Lynn Novick is, with Ken Burns, the director and producer of the ten-episode, eighteen-hour documentary THE VIETNAM WAR airing on PBS through September 28. The duo worked on the project for ten years, with Novick making multiple trips to Vietnam. In a phone interview, she discusses her work on the historical epic.
ASSIGNMENT X: How did you initially come to work with Ken Burns?
LYNN NOVICK: Ken and I have been working together since 1989. So I worked with him when he and Ric Burns were finishing up THE CIVIL WAR series, and they hired me to help finish up the project. And then I produced the BASEBALL series and JAZZ, and we’ve been co-directors on FRANK LLOYD WRIGHT, PROHIBITION, THE WAR – the Second World War series that we did. So we’ve been working together for almost thirty years.
AX: When you both direct, does that mean that you’re both going through the footage and both saying, “I think that we should use this and not that”?
NOVICK: That’s part of it. Ken and I have an incredible team of producers and editors and a cinematographer, and our [narration] writer, Geoff Ward, one of the most important people. Our job is to give them direction, oversee them. Then, when we have the material all collected, we [Novick and Burns] collaborate to shape the narrative that we want the film to be. But it’s a process. It starts at the beginning with a blank piece of paper, and ten years later, it’s a ten-part series. And there are many different pieces along the way, and a lot of things that have to get done, some of which we do, and a lot of which we also have delegated to some incredibly talented people.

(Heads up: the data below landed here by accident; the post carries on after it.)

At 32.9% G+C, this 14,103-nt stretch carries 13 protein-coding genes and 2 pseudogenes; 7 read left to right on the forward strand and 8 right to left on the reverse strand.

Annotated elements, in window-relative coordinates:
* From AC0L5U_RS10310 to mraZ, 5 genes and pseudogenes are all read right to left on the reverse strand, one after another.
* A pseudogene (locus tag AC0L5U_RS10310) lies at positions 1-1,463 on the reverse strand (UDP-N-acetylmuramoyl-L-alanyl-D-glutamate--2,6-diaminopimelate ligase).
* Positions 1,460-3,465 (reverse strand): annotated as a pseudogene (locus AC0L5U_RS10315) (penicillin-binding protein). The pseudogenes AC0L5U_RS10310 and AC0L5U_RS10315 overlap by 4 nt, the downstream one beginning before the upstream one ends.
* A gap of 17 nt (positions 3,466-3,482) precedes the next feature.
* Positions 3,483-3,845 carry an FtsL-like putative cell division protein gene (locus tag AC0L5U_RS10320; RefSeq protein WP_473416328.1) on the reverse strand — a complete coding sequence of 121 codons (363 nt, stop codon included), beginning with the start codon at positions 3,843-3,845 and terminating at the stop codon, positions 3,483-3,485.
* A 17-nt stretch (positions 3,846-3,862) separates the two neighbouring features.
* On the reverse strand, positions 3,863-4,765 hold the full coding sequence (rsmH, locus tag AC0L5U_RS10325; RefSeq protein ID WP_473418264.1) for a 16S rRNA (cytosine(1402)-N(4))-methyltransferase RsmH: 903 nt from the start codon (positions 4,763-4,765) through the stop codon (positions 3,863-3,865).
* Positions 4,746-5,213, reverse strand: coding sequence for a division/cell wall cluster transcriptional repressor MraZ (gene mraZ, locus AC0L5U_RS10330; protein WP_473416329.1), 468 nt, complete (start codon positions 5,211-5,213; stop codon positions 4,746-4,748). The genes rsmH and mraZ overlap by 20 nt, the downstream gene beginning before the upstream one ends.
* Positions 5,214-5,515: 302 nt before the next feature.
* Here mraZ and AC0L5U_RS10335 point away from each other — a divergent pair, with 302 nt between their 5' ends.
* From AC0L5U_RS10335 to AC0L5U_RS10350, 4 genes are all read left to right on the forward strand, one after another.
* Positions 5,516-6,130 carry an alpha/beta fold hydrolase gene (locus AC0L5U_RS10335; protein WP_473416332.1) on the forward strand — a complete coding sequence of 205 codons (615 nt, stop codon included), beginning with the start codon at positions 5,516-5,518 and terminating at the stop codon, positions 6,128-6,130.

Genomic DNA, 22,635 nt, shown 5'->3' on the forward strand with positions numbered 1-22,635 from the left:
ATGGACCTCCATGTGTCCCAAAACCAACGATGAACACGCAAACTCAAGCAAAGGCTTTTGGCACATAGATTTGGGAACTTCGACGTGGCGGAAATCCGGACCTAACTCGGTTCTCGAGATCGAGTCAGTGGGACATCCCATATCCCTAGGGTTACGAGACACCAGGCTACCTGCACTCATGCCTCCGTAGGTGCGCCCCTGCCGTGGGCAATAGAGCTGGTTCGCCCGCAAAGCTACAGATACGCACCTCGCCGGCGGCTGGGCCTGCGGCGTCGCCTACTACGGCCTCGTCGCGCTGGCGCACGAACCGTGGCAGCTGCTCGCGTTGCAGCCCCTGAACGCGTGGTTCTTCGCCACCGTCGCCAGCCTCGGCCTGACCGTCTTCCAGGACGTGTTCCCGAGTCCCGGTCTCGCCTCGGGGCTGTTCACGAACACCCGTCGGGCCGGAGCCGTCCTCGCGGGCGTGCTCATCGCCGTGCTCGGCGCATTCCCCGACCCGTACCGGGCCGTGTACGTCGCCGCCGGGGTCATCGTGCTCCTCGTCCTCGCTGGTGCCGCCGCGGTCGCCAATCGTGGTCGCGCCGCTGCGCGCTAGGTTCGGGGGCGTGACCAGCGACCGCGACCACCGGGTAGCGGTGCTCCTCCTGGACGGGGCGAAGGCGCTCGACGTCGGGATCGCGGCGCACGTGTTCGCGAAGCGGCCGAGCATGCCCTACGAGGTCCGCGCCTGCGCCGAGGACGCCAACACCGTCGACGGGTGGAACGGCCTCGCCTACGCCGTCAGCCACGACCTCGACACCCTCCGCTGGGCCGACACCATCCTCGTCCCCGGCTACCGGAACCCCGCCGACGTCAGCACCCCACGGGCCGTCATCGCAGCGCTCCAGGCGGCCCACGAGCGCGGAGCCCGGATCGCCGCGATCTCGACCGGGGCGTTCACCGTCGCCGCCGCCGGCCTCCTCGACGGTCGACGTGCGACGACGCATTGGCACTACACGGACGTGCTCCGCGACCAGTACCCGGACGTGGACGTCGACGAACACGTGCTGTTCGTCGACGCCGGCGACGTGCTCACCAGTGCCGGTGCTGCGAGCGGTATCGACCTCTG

AX: Are you one of the people conducting the interviews?
NOVICK: Yes. In the case of this project, I conducted most of the interviews.
AX: Did you go to Vietnam to interview the North and South Vietnamese participants?
NOVICK: Yes, I just came back yesterday from my fourth trip to Vietnam.
AX: THE VIETNAM WAR documentary is completed, so what was this latest trip to Vietnam for?
NOVICK: It was to do something similar to what we’ve been doing here, which is to show clips, and to in this case, also to see the people who are in the film, and thank them and show them some of the sections of the film that they are in. We’ve had the whole film translated into Vietnamese, so we couldn’t do this trip until we had that done. So we were able to share with them not just their parts, but also some of the other sections of the film. It was an amazing trip.
AX: Has anybody had an unexpected reaction to the film?
NOVICK: That would presuppose we’d have an expectation for what their reactions might be, so I think generally the reactions have been very similar, there and here, among everybody that we’ve been in touch with [who is] in the film. Many people who see the film realize that they only know their part of the war. [There were] other parts of the war that they didn’t know about. The Vietnamese didn’t know what was happening on the American home front, for example, or the White House. So there were a lot of [questions the Vietnamese had] – “Why did the Americans come to Vietnam? They didn’t really know that much about us. What was it like for American soldiers? What did they think of us?” And then, for the North Vietnamese, what did they think of the South Vietnamese, and vice-versa? There are a lot of examples of what is existentially the human condition. You can only see the world from where you are, and so the film gives [everyone] a chance to see their experiences filtered through many other lenses. And the thing that struck us again and again in Vietnam, but also here, is the sense of common humanity. The Vietnamese that we’ve shown the film to keep commenting on the authenticity and the verisimilitude of the film, and how much it humanized everybody on all sides. Americans say the same thing when they see it.